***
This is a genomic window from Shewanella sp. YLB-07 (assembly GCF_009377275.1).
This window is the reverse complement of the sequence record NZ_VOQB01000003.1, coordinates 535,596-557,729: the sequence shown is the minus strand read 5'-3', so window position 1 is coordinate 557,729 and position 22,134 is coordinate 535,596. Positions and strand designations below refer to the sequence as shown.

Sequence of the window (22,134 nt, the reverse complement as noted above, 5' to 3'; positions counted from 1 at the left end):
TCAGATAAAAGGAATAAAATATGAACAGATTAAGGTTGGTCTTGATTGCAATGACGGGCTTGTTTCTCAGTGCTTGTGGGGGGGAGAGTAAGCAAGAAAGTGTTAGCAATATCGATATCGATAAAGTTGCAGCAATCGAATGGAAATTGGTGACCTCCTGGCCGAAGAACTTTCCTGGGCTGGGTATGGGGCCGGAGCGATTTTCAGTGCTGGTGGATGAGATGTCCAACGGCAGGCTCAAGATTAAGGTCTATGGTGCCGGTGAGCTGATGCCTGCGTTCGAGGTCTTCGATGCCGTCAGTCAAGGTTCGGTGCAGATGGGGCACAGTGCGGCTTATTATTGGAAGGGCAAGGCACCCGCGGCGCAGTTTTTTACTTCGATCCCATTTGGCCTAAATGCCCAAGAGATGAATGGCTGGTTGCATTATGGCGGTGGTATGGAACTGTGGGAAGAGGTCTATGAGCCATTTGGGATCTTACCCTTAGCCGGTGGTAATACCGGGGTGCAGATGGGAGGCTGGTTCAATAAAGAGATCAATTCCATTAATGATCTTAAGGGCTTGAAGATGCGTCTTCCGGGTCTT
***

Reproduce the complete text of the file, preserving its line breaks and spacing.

This is a genomic window from Shewanella sp. YLB-07 (assembly GCF_009377275.1).
This window is the reverse complement of the sequence record NZ_VOQB01000003.1, coordinates 535,596-557,729: the sequence shown is the minus strand read 5'-3', so window position 1 is coordinate 557,729 and position 22,134 is coordinate 535,596. Positions and strand designations below refer to the sequence as shown.

Sequence of the window (22,134 nt, the reverse complement as noted above, 5' to 3'; positions counted from 1 at the left end):
TCAGATAAAAGGAATAAAATATGAACAGATTAAGGTTGGTCTTGATTGCAATGACGGGCTTGTTTCTCAGTGCTTGTGGGGGGGAGAGTAAGCAAGAAAGTGTTAGCAATATCGATATCGATAAAGTTGCAGCAATCGAATGGAAATTGGTGACCTCCTGGCCGAAGAACTTTCCTGGGCTGGGTATGGGGCCGGAGCGATTTTCAGTGCTGGTGGATGAGATGTCCAACGGCAGGCTCAAGATTAAGGTCTATGGTGCCGGTGAGCTGATGCCTGCGTTCGAGGTCTTCGATGCCGTCAGTCAAGGTTCGGTGCAGATGGGGCACAGTGCGGCTTATTATTGGAAGGGCAAGGCACCCGCGGCGCAGTTTTTTACTTCGATCCCATTTGGCCTAAATGCCCAAGAGATGAATGGCTGGTTGCATTATGGCGGTGGTATGGAACTGTGGGAAGAGGTCTATGAGCCATTTGGGATCTTACCCTTAGCCGGTGGTAATACCGGGGTGCAGATGGGAGGCTGGTTCAATAAAGAGATCAATTCCATTAATGATCTTAAGGGCTTGAAGATGCGTCTTCCGGGTCTT